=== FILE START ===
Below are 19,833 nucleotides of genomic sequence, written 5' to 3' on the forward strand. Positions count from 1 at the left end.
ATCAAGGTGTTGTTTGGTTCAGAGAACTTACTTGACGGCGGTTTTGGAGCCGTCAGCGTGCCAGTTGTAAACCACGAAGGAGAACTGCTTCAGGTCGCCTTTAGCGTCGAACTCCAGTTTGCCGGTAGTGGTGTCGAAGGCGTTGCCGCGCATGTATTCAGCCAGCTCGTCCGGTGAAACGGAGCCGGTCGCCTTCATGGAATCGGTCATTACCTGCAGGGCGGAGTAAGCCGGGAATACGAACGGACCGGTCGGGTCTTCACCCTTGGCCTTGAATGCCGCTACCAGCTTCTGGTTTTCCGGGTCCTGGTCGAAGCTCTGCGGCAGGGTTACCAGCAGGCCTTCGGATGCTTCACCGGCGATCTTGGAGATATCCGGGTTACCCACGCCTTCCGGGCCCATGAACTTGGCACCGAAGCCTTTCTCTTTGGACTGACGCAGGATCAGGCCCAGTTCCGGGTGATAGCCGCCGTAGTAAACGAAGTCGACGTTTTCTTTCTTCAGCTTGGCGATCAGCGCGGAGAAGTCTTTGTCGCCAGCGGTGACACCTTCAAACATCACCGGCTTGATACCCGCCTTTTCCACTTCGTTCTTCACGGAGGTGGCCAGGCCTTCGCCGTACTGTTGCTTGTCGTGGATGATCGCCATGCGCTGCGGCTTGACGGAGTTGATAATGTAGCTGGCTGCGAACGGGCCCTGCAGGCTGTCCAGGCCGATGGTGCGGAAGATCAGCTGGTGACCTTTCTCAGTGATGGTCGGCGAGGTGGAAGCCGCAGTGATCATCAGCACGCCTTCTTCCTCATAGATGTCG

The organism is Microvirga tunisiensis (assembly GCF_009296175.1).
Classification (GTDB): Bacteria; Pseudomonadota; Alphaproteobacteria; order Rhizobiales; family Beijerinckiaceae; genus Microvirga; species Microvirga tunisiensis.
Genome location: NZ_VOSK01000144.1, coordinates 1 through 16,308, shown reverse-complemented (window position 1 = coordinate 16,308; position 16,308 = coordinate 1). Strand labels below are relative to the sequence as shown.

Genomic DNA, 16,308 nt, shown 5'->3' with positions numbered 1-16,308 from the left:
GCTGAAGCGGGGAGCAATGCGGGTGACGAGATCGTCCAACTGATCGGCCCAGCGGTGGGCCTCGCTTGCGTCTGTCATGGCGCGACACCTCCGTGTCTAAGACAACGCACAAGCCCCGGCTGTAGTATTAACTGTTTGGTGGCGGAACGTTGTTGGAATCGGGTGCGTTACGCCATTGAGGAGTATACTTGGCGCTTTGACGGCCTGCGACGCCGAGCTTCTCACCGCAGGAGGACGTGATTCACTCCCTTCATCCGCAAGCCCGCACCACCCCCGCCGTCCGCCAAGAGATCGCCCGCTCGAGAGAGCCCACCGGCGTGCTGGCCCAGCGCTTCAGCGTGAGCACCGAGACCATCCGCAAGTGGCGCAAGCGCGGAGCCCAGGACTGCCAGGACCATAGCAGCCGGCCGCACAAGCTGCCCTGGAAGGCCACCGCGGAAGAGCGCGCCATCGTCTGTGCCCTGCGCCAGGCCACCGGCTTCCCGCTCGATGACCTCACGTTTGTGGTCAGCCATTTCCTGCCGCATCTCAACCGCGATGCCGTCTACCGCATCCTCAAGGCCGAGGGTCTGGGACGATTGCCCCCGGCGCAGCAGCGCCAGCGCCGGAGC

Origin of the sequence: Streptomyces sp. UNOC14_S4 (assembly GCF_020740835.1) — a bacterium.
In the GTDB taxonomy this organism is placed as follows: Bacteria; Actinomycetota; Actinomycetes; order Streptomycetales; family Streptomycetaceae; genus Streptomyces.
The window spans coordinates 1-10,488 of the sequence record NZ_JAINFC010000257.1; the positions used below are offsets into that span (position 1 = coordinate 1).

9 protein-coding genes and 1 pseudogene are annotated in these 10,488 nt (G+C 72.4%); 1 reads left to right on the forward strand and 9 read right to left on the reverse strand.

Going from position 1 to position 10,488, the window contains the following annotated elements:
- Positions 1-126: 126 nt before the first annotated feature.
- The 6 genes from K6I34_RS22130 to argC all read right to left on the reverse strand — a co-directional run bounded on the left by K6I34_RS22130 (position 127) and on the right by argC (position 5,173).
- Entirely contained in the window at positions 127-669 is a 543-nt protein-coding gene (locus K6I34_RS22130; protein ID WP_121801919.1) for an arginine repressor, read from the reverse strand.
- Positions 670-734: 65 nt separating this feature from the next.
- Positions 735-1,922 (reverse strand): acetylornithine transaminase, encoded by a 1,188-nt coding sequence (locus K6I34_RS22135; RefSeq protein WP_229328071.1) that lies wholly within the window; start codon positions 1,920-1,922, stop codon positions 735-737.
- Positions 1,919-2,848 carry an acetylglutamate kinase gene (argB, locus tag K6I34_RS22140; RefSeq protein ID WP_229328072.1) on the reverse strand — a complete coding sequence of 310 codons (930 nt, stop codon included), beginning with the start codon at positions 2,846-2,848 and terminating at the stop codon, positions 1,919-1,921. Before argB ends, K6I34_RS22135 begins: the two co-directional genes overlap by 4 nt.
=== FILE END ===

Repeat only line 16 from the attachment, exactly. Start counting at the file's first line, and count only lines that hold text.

- Positions 670-734: 65 nt separating this feature from the next.